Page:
Meals on Wheels
Local arm of the national nonprofit sees new director, new grants but an ever-growing need
TRAVERSE CITY – Helen Endres is one of 1,327 clients Meals on Wheels served last year in the five counties of Grand Traverse, Leelanau, Manistee, Wexford and Missaukee. The 89-year-old been a client for two years.
"Meals on Wheels is a life saver," she says.
Endres isn't talking only about the nutritious, well-balanced meal brought to her door each day but the less tangible yet essential human need the volunteers also provide: a smile, companionship and a sense that someone cares.
"I look forward to seeing them each day," Endres says. "I get lots of hugs."
Meals On Wheels, which provides daily meals for homebound seniors age 60 and older, is a national nonprofit organization that has been in northwest Michigan for more than 30 years.
Last summer, Vi Brott, who headed up the local Meals on Wheels program since its start here, retired. In her place is new director Lisa Robitshek.
Robitshek, who brings to the table a background in health administration, plus experience in nonprofit management, volunteer management and fundraising, oversees the Meals on Wheels program in five counties: Grand Traverse, Leelanau, Manistee, Wexford and Missaukee. The programs cover both meals for homebound individuals and nearly 30 congregate meal sites (centralized luncheon sites where mobile seniors can meet to eat.)
In Grand Traverse and Leelanau counties, the program contracts with Goodwill Industries "because they have such a wonderful operation at the Goodwill Inn," says Robitshek. "But in the other counties, like Manistee and Cadillac, there isn't an entity like that so we have our own kitchens."
It works like this: The cooks in the five counties work together to plan the menus. Then, a nutritionist from the Area Agency on Aging approves the menus, making sure they meet all of the USDA regulations, and are well-balanced and tasty. Last year the program served 197,496 meals.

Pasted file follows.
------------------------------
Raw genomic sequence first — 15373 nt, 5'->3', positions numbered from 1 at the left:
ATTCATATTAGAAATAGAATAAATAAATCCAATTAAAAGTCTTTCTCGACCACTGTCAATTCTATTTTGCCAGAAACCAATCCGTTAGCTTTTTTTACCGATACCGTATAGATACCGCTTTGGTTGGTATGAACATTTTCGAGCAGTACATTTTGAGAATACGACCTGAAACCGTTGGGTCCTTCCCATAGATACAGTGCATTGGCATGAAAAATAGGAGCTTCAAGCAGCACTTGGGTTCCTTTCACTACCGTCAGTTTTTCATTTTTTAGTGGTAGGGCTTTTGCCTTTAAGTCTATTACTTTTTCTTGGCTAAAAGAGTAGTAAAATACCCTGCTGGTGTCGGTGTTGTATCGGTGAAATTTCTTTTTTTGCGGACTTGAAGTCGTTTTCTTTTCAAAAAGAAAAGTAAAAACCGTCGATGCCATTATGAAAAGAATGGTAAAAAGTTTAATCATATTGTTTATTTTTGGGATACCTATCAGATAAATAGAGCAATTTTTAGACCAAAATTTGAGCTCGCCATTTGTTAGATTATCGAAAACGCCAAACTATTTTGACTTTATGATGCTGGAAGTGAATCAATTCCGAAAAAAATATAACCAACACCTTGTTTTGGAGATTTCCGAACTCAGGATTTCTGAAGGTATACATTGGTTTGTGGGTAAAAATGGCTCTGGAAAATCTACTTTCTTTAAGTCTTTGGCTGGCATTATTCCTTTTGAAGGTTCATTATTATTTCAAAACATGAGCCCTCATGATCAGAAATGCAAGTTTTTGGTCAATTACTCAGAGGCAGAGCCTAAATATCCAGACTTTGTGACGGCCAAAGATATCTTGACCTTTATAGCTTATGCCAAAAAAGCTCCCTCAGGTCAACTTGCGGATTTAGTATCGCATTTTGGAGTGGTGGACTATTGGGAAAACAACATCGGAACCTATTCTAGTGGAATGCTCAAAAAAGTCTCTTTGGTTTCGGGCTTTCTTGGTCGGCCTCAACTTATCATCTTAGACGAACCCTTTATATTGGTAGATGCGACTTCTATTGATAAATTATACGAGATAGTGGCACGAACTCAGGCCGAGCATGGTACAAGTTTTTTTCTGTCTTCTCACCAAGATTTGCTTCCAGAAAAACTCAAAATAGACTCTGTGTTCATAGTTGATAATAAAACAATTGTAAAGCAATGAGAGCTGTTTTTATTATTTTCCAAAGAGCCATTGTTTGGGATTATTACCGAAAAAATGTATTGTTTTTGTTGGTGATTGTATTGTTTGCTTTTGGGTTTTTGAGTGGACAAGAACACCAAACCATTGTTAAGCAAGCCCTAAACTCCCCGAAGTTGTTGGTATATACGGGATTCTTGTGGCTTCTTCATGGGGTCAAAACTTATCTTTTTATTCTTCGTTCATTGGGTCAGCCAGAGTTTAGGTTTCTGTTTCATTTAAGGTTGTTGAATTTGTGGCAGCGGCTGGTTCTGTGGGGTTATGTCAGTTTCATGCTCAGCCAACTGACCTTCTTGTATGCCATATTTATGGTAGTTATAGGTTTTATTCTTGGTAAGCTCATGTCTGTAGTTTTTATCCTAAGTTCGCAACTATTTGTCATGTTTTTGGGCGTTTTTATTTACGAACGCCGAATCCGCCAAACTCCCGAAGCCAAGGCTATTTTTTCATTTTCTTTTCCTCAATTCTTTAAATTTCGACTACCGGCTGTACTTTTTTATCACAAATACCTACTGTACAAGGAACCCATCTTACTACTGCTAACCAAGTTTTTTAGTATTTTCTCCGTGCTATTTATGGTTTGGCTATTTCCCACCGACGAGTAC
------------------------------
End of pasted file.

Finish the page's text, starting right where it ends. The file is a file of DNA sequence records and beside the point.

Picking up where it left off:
"The premise is that we deliver a hot meal every day, five days a week, around noon, " Robitshek says. "The goal is for the client to open the tray up, stick a fork in it and eat it right away." The only exception to that rule? When Meals on Wheels delivers frozen meals at the client's request for the weekend.
Recently, Meals on Wheels received grants to also provide meals for homebound folks under age 60, but demand still outweighs supply.
"As we do projections for this year, based on how many meals we have been delivering, we have about a $100,000 gap between the funding we are receiving and how much we need to serve our meals," Robitshek says. "In the past, they have had waiting lists, but I can't bring myself to do that. I'm working really hard to look at what we need to make up the difference, so when someone who meets the criteria calls, we can serve them. Last week alone, 10 new clients called.
"Meals on Wheels is a heart-warming place to work," Robitshek says. "I've never had so many hugs. When new clients call, it feels good to say, 'Yes, we will bring you a meal tomorrow.'"
Want to donate, volunteer or sign up for meals? Contact Robitshek at 231-947-3780. BN